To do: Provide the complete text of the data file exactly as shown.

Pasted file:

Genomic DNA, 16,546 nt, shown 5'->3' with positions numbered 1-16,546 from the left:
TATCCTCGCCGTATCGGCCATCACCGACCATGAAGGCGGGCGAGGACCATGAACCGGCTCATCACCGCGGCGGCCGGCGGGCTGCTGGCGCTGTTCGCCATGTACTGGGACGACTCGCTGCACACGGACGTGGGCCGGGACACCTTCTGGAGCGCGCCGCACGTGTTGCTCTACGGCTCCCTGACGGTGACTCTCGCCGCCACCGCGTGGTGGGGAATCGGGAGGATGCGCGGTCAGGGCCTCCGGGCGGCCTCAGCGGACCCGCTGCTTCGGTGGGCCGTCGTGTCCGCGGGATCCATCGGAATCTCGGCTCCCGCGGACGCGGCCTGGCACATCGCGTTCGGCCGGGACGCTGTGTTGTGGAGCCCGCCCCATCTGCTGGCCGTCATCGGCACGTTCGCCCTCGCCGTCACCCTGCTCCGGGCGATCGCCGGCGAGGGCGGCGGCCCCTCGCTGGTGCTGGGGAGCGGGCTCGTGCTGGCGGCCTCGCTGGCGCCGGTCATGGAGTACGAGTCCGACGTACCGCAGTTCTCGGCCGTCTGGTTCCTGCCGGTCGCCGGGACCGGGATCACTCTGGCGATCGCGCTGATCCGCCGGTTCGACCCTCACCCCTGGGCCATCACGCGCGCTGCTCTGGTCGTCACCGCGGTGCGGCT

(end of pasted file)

Genomic DNA, 16,546 nt, shown 5'->3' with positions numbered 1-16,546 from the left:
TATCCTCGCCGTATCGGCCATCACCGACCATGAAGGCGGGCGAGGACCATGAACCGGCTCATCACCGCGGCGGCCGGCGGGCTGCTGGCGCTGTTCGCCATGTACTGGGACGACTCGCTGCACACGGACGTGGGCCGGGACACCTTCTGGAGCGCGCCGCACGTGTTGCTCTACGGCTCCCTGACGGTGACTCTCGCCGCCACCGCGTGGTGGGGAATCGGGAGGATGCGCGGTCAGGGCCTCCGGGCGGCCTCAGCGGACCCGCTGCTTCGGTGGGCCGTCGTGTCCGCGGGATCCATCGGAATCTCGGCTCCCGCGGACGCGGCCTGGCACATCGCGTTCGGCCGGGACGCTGTGTTGTGGAGCCCGCCCCATCTGCTGGCCGTCATCGGCACGTTCGCCCTCGCCGTCACCCTGCTCCGGGCGATCGCCGGCGAGGGCGGCGGCCCCTCGCTGGTGCTGGGGAGCGGGCTCGTGCTGGCGGCCTCGCTGGCGCCGGTCATGGAGTACGAGTCCGACGTACCGCAGTTCTCGGCCGTCTGGTTCCTGCCGGTCGCCGGGACCGGGATCACTCTGGCGATCGCGCTGATCCGCCGGTTCGACCCTCACCCCTGGGCCATCACGCGCGCTGCTCTGGTCGTCACCGCGGTGCGGCT